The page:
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3G mobile war Essay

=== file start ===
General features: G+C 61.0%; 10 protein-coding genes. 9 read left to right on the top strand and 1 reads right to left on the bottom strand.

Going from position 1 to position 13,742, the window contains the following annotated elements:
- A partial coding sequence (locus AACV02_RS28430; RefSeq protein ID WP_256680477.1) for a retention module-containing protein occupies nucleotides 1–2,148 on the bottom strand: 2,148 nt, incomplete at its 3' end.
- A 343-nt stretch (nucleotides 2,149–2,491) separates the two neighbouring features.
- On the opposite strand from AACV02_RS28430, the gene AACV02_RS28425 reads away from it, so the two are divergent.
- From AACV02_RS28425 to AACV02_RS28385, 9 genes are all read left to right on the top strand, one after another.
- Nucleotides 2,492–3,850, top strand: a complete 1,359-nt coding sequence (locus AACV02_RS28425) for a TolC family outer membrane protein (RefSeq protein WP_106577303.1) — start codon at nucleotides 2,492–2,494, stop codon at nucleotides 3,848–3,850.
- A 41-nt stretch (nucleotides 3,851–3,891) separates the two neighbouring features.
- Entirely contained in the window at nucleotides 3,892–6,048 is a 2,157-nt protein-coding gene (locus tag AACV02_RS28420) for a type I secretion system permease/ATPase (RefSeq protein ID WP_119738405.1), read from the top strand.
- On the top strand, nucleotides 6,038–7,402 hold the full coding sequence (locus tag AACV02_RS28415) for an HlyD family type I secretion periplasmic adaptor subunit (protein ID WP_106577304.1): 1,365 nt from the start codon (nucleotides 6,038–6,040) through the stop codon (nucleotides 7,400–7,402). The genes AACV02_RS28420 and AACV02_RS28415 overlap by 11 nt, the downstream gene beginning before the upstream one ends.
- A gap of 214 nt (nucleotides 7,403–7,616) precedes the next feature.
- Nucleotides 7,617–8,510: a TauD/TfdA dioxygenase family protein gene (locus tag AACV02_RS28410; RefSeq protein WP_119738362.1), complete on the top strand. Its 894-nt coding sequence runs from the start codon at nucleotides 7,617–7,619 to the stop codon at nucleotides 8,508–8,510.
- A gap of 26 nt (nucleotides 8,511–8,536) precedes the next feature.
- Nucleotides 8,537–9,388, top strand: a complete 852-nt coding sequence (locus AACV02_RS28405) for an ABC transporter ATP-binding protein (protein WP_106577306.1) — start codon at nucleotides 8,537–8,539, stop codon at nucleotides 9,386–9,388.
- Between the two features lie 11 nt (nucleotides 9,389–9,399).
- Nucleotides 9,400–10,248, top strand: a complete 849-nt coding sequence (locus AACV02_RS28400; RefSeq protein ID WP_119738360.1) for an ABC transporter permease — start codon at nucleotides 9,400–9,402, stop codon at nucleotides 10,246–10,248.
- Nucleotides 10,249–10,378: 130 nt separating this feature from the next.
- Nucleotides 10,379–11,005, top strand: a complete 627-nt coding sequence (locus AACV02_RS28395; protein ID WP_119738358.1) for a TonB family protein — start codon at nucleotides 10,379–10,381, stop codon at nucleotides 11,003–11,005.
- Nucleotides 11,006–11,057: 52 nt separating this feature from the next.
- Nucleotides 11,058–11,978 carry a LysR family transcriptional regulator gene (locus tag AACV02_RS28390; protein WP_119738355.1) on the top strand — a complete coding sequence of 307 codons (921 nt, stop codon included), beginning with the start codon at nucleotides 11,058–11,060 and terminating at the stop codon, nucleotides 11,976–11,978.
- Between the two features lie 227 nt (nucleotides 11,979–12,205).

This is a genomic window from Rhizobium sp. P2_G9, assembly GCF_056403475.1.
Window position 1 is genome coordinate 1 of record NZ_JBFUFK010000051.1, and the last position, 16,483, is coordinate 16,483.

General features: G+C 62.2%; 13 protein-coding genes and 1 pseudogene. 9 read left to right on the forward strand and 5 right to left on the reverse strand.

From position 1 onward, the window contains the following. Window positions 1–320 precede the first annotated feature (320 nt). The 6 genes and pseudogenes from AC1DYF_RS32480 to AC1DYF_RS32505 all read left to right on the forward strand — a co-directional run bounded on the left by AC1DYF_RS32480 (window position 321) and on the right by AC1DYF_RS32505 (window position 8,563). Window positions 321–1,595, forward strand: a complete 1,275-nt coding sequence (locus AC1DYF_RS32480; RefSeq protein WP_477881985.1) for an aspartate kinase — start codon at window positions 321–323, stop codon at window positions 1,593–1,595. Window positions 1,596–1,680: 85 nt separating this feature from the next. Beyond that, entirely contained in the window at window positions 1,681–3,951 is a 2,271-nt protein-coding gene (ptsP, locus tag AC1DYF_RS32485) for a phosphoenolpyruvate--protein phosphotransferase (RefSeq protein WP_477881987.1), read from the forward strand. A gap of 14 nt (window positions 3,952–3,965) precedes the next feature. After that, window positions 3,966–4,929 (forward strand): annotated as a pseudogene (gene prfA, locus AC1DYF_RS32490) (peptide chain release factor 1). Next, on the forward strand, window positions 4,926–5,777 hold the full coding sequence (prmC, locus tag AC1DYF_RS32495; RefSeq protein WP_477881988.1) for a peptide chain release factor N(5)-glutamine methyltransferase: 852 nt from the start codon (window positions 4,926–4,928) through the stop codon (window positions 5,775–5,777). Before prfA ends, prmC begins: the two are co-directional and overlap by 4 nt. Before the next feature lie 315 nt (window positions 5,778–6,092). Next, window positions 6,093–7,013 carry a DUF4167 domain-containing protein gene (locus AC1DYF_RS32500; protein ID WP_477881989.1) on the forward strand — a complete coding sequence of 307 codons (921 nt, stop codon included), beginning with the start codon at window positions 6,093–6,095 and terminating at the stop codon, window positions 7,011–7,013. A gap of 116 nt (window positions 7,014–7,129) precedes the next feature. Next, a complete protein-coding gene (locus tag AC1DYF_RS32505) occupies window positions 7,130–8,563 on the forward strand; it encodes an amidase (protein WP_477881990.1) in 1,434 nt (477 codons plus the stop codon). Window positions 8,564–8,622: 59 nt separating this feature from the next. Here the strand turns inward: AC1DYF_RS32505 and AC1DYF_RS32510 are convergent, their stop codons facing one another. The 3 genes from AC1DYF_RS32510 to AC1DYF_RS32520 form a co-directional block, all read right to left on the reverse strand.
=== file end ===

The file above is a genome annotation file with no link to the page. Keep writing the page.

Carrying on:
The one that we have all been waiting for – 3rd generation mobile phone. The capabilities of phones have been put into broad-spectrum classes that have features (both real and proposed). Digital phones with broadband capabilities.THE BATTLE: WINNERS AND LOSERS!The UK is the first European country to auction off its “3G spectrum”. The UK government auctioned off five licences to create the networks and to operate the enhanced mobile phone services. Billions of dollars more than expected for the UK and German governments, were raised, earlier this year. Thirteen bidders had driven up prices well beyond the original estimate of a total auction value of �5bn. The money may not all be forthcoming at once as the licence winners have the option of paying in instalments over the 20-year licence period, with half paid up front.Winning Bids after 150 rounds:Licence A: TIW �4.384bnLicence B: Vodaphone �5.964bnLicence C: BT �4.030bnLicence D: One2One �4.003bnLicence E: Orange �4.095bnCombined value of leading bids: �22.47bnThe PrizeThe next generation of mobile phones will make the wireless Internet a reality for the UK. Phones, watches and other handheld devices will be powerful enough to show video on demand.Experts say that within a couple of years, more people will be connecting to the Internet on the move than via a bulky personal computer.TELECOMS SECTOR STARVED OF CASHInvestors and banks are becoming increasingly aware about their exposure to telecoms firms. Their fears have been fuelled by a steady flow of bad news from the sector and a warning from the UK financial regulator. The Financial Services Authority (FSA) is writing to chief executives of banks, warning against lending money to the telecoms sector. The warning came amidst concern that the banks are over-exposed to the sector.Telecoms firms worldwide have long been borrowing money from anyone willing to lend. The money has been invested in expensive infrastructure; the development of ever-smaller mobiles or it has been used to pay massive fees for mobile phone licences.The FSA’s warning coincided with the many problems that many telecoms firms were revealing. Share prices are falling, difficulties finding finance to pay for the new 3G mobile phone project. Motorola issued a profit warning, but indicated that it was an industry wide problem.One senior banker blames the problems suffered by mobile phone companies on governments. They have pulled money out of the sector by forcing up the price of the 3G licences, and also may have weakened the firms by encouraging them to overbid. But shifting the blame does not remove the problem; many telecoms firms are running out of cash.The Bank of England has joined financial regulators in warning banks of the risk of heavy lending to telecoms companies. The warning, contained in the Bank’s latest six-monthly review, comes under light of the very high prices telecoms firms are paying for 3G mobile phone licences in the UK and Germany. The Bank noted the companies’ heavy financing needs and said returns were “some way in the future”.It said awareness of the risks involved in lending to the sector had risen and “some but not all” banks had started to monitor or limit their exposure to the sector. In an article on the review, the Bank said, “One risk is that income generated from the new 3G technology may be lower than expected, and insufficient to service the borrowing”.Major international banks have generally underwritten their borrowing. But, increasingly, the banks are becoming wary about underwriting such debts. They are concerned about being over-exposed to this cash hungry industry that is proving slow to deliver sufficient levels of profits.Even the big investors are now sharing this view with the banks. They are now cautious about technology stock in general and are now questioning whether the telecoms sector is still in vogue.There are also risks that the handset technology may take longer than expected to develop and that 3G technology may become obsolete more rapidly than anticipated.In all cases, the main reason for investor concern has been the huge level of debt the companies have built up acquiring 3G mobile phone licences and in investing in new mobile, data and internet services.Even when market conditions were favourable, some analysts questioned the wisdom of spending so much money on services where revenue and profitability were so uncertain.TELECOMS FIRMS CAUGHT IN COSTS SPIRALAnalysts said that companies would have a hard time generating a return on their investments. Some of the companies involved appear to have come to the same conclusion and may try to pass on the cost to the consumer.BT is one company that is reported to be considering sell-offs to help cut the rising debt burden. It is considering floating its mobile phone units in under to unlock value and is also talking about the possibility of merging with a US company.Vodafone with its �6bn bid – now needs to generate some �600 each from a subscriber base of 10 million just to cover the auction cost. That ignores the investment requires to install, operate and market the new network.Analysts said that it could take many years to recoup the cost of the licence and the networks investments. Telecoms companies’ credit ratings, which are generally high, could also be knocked by the big debts being built up.Forrester Research says mergers and takeovers will be needed because 3G mobile phone services will not move into profit before 2013. It also says that the current generation of mobile phones is nearing saturation point in major markets. With fewer new consumers around, there will be fierce price wars to come. As this happens, operating profits will slide – just at the time when huge sums are needed to build and market the next generation services.WHY IS 3G NECESSARY?All products on the market have a product lifecycle and 3G are aware of this fact.The new 3G mobile phones are necessary for the next stage in development and advancement of the mobile phone. The operators feel that it is wanted and needed in the market place to satisfy new market demands. Evidence for these demands can be seen in the results of the questionnaire incorporated into this report (see page 7).WHO IS 3G AIMED AT?Segmentation information is aimed at directing the product at the right market and aiming to get the maximum output. 3G is aiming for more than one segment of the market. It is aimed at businesses and individuals, then it it is segmented again for paramount potential, looking at much more defined areas such as demographic: sex, age, and income, geographic: country, state and region, and psychographics: social class, lifestyle and personality.ENVIRONMENTAL & POLITICAL ISSUESSensational headlines linking the use of mobile phones with brain tumours have failed to dent demand. Sales of protective radiation shields and hands-free sets, which reduce the amount of radio waves absorbed by the brain, have risen sharply. But research so far has not produced any hard evidence, and the mobile phone is just too useful to give up!The requirement to install a further 30,000 new masts to enable full coverage in the UK and provide a full service, is increasingly receiving public opposition. The public are concerned about the health and safety issues relating to these masts and feel that they do not want to have these ‘blots on the landscape’ littered all over the countryside. But the fact is that these 30,000 new masks will need to be installed throughout urban areas and the countryside for 3G to happen and complete it’s mission by enabling the transmission of these signals. The building and erection of more mobile phone masts, under all the public pressure is giving cause for grave concern for mobile phone companies, as sites are becoming increasingly difficult to find. Therefore this is affecting the companies that are waiting for the new service to be put into practice in the UK and allow the widespread usage of 3G.Local authorities are also facing protests on similar grounds. Global Mobile Association (GSA), which represents the cell phone industry, is warning of ‘rethought time limits’ and targets for 3G. GSA if fully aware that finding new sites is becoming more difficult and is hindering the implementation of the product. The government is also facing anger from the GSA as it is ha taken �6.5 billion in revenue for the 3G licences in Britain; whilst leaving the problems of finding mast sites for the licensees. The government seems unresponsive – now that it has its money from the auction.COMPARISONS OF TWO EXISTING BUT DIFFERENT MOBILE PHONESComparisons are shown for the following 2.5 G mobile phone companies:COMPARISONS FOR:T MOBILEO2Talk PlanFree time 750All callsMonthly Charge�13.99�40Standard minutes included(Per month)750 minutes off peak�35 ; x-network callsStandard call charges (peak and off peak time)40p/5p10p/5pOwn mobile network to same mobile network charges(Peak and off peak)40p/5p8pOwn mobile network to other mobile network call charges(Peak and off peak)50p/30p35pText message(SMS) free10p50 free text messages per month and then 12p per minute for extra text messagesCaller line identityYesYesCall forwardingYesYesCall waiting and call holdYesYes1471 Service (last caller)YesYesInternational roaming agreements on networksYes200As above and amount of countries serving104Connection costFreeSpecial offersYesYesPeak times700 am to 700 pm -Monday to Friday8.00 am to 7.00 pm -Monday to Friday ;Weekends – midnight Friday to midnight SundayOff peak timesAt all other times except Bank HolidaysAll other times including Bank HolidaysItemised billingFree�1.99 on all tariffsVoicemailFreeFreeTariff changeFreeRoll over minutesYesFax and dataYesFree phone 0800YesInformation servicesYesInternational optionYesAdditional handsets�15 line rental charge @THE NEW MARKETING MIX OF 3GIt is imperative that the 3G operators do their market research in order to be successful with their marketing mix. Therefore 3G also needs to go back to basics to promote consumer confidence and in doing so will have to incorporate the four ‘Ps’:Product: CharacteristicsBrand namePackagingServices offered on the productPositions on the product lineAdditions to the product linePrice: Price levelsConsidering consumer responseAffect of sales volumeCompetitorsPrice changesPromotion: Advertising – nature and content, frequency, reach of target audience and media selectionSales promotionPublicityPersonal sellingPlace: nature and type of wholesale and retail outletsGeographical coverageMark up policyTrade supportPhysical distributionSales force – size, territories, sales quotas and role of personal selling.WHAT IMPLICATIONS ARE THERE FOR THE NEW MARKETING MIX?By manipulating the ‘Marketing Mix’ precisely, 3G should be able to win over the consumer, thus promoting confidence in the market. Equally it is vital to find out whether the public wants a 3G phone (this will be revealed when the operators carry out their market research whilst they are conducting their new marketing mix). If they don’t work hard to promote their product and convince the consumer, it could prove to be a very difficult and expensive lesson for the 3G operators (for both the operators and the consumers).MARKET RESEARCHA survey was conducted for potential consumers in order to gain information on what the public has already got and what it expects from the new 3G mobile phone. Below is a table of the questionnaire conducted and concluded by the results that were answered by 100 random members of the public.At Appendix 1, examples of the 3 G mobile phone questionnaires that were completed by members of the public are shown.3G MOBILE PHONERESULTS FROM QUESTIONAIREQuestion 1Gender: Male FemaleResults46% 54%Question 2Age:16/25 26/35 36/45 46/55 56/65Results49% 25% 15% 10% 1%Question 3Which of the following applies to you?Employed/Unemployed/Self Employed/Fulltime Education/otherResults46% 13% 2% 34% 5%Question 4Do you own a mobile phone?Yes NoResults79% 21%Question 5Are you happy with your existing mobile phone?Yes NoResults49% 52%Question 6Are you pay as you go?Yes NoResults66% 34%Question 7Are you on a contract?Yes NoResults34% 66%Question 8Which mobile company are you with?Results30% = Vodapone 16%=one2one 43%=Orange 11%=BTQuestion 9How much do you pay per month for your existing package?ResultsRanges: �10 – �65Question 10Is cost a factor when purchasing a mobile phone?Yes NoResults89% 11%Question 11What would encourage you to change your existing phone to 3G?ResultsLow costs. More gadgets. Better deal. Free insurance/phone.Keep it simple/easy to operate.Question 12What are your expectations of 3G services?ResultsHigh technology. Too pricey. Too much – confusing.Question 13If 3G provided you with a package that was consistent with your expectations, then how much would you be prepared to pay?ResultsWhat ever I can afford at the time. A reasonable price. Not too much more than present mobile phone.Question 14What services would you like to have?Email * Internet * Speed dialling * Free phone * cheaper tariff * Worldwide usage of phone * More flexible packages * Video/camera facility * Navigating (travel) * Accessible information * Free directory/customer services * Personal warning alarm (for security purposes) * otherANAYLISIS OF THE MARKET RESEARCH RESULTSOwnership of mobile phones, amongst adults living in the UK is half the population, this included the 16 – 25 bracket which contains the majority of teenagers; who say that they buy more mobile phones now since the introduction of ‘Pay as you Go’ pre-paid packages into the market. This is largely due to the fact that minors cannot sign a contract necessary to have a monthly-billed phone and a pre paid package is the only viable option. It is also due to the introduction of mobile phones into teenage fashion. Certainly, in this bracket, 49% own a mobile phone. It was noticed that the56 – 65 bracket were not interested in advanced technology and the mobile phone, this could possibly be due to the generation difference.The majority of the population in the highest income bracket, own a mobile phone, this was expected due to the relative expense of mobile phones. The prices may have reduced over the years, but a relative number of the population still consider them too expensive to buy. www.forrester.com/research/list/lensCosts are also a major factor, consumers are more conscious of the price they pay and are unwilling to stand for large price hikes. Although teenagers are less conscious of price and are willing to tolerate price increases.Consumers were wary of the new 3G, concerned that it would be too technical to operate and too pricey. www.forrester.com/research/list/lensThe consumer would like to obtain most of the extras that the 3G would provide, such as navigator and Internet, but stressed that they didn’t want to pay more than what they pay at present.My conclusion is that I perceive that the 3G operators are going to have to come up with some extremely convincing marketing strategies in order to persuade the future mobile phone consumer.THE CONSUMER ; THE CONCLUSIONIt is predicted that the average revenue per user from mobile Internet services will be 106 euros a year in 2005. Some analysts agree, saying many mobile phones are now in the hands of people, such as children, who will not use the phones enough to justify the companies continuing to subsidise the price of the handsets.However, a survey conducted by Siemens Ireland suggests that Irish mobile phone users would be prepared to pay as much as 63% more for 3G services including high-speed internet connections. This might indicate a brighter future for the revenue streams of operators offering 3G services than has previously been widely assumed.There are also varying opinions on the implications for consumers. Consumer take-up may be slow, with the consumer market for replacement phones generally seen as a product of fashion, not technology. Although some argue that providing users with a wide mix of services creates a more desirable product. But the companies have some way to go convince potential users that there are enough attractive and accessible services available to make it worth buying.Some analysts said that fresh competition in the market would keep prices low and new ‘exotic’ services would soon emerge offering consumers more choice. But consumer groups sounded a note of warning, saying that the high cost of the licences would inevitably be passed on to the consumers.How much network operators charge for the services will determine demand. Also the argument goes that the mobile operators wouldn’t have paid hand over fist for the licences, if they hadn’t been sure of their future revenue.